As I have written previously the potential for Johor Bahru, Malaysia is great. The proximity to Singapore give JB the extra boost that moves the potential above that of dozens of similar locations throughout South East Asia. But potential has to be managed properly or it is wasted. The inability of Singapore and Malaysia to cope with the demand for cross border traffic has to be a huge concern for investors.
The backups have become progressively worse throughout the last year and especially bad the last few months. As I have also written previously the massive supply of luxury housing in JB without a visible source of equally high paying jobs in Johor that will allow people to afford those houses is a worrisome sign.
The failure to complete a 3rd link by last year and the huge delays experienced all this year create strong headwinds for realizing the potential of Iskandar. Obviously cross border transportation was going to be bad before the MRT was finally extended given the huge volume of luxury condos being build in JB. But things are tremendously bad already when only a few of the new luxury condos are completed.
The potential is still great but the huge problems with the borders already calls into question the ability to plan, execute and grow to meet that potential. More high paying jobs need to be created in Johor Bahru itself. I don’t see how the number of luxury condos being built will be workable in the next few years. 10 years from now all may be well, but from 2015 to 2018 (or whenever the border gets fixed so the median border delay is under 15 minutes, likely the extension of the MRT to JB will have to play a role in fixing the problem) I see big risks countering the big potential.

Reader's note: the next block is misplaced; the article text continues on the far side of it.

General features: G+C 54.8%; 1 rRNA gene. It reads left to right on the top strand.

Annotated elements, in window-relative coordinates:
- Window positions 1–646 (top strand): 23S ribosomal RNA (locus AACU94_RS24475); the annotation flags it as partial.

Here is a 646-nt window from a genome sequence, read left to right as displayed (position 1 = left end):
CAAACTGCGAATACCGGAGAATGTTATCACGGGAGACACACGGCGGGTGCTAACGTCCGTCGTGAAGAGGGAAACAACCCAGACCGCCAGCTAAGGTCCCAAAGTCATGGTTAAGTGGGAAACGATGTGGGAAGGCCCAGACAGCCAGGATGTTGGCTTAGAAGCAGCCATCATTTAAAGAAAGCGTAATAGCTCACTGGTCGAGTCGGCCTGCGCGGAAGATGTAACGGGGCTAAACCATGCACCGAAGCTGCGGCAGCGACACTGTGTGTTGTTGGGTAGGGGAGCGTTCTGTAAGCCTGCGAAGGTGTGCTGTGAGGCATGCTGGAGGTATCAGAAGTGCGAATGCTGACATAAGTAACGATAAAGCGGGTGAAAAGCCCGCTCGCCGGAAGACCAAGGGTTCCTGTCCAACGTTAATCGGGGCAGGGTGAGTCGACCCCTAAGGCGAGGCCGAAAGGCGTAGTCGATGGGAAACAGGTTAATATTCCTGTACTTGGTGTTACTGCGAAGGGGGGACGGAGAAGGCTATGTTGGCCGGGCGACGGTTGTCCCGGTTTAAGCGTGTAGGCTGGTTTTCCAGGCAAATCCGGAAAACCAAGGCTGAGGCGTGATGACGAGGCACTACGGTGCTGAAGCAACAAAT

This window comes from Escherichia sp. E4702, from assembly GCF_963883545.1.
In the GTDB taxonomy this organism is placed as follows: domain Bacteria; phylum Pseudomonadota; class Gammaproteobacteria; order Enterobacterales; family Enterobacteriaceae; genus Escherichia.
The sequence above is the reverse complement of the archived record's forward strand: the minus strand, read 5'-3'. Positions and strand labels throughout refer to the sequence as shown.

People are willing to envision themselves putting up with huge commutes. but as they live with them year after year and miss their children, spouses and lives sitting at a border waiting to move forward many will decide it isn’t worth it.
Darren Chin gave up a 15-minute train journey to his office in Singapore for a two-hour drive with a stop at passport control. The reason: By commuting from Malaysia, he can afford his own two-story home and car.
“Without the regional perspective it would be a lot more difficult, if at all possible, for Singapore to maintain the role that it has as a global city,”
A five-bedroom, two-story home with private pool in Iskandar was advertised last month for 3.9 million ringgit. A similar-sized home on Singapore’s prime Sentosa district with a waterfront view was on sale for about 15 times as much.
Chan, a 30-year-old father of three, earns about S$3,000 ($2,393) a month, twice what he would get in Malaysia. The cost: Some nights, he doesn’t get home until after 11 p.m.
“Sometimes I fight with my wife because I spend so little time at home,” Chan said.
The benefits to Singapore and Malaysia of fulfilling the potential of Iskandar are great. But there are worrying signs for investors most notably: the failure to effectively manage the trickle of cross border transportation issues even in these early stages and the huge imbalance in luxury condos versus high paying jobs being created in Johor. There are many potential paths to a very successful Iskandar but investors that want to avoid risks need to pay attention to very troubling signs and those are two very troubling signs.
My guess is that in the long term bungalows have lower risk to investors than do condos. If Iskandar even achieves a fraction of the potential, luxury condos 10 or 20 years from now are likely to be very costly. Condos may well do well also, though there is a much greater risk of overbuilding holding down the price appreciation.
The vacancy rate for luxury condos is already high and many many many units are set to be completed in each of the next few years.
Update – another note on how bad the situation is: Chaotic commute ruining Iskandar dream
A commute that used to take 45 minutes can now take from 11/2 hours to three hours
If nothing is done to improve transport links soon, the Iskandar project will fall flat on its face long before any mass transit system reaches Johor. Some people are already looking to sell their properties and return to Singapore.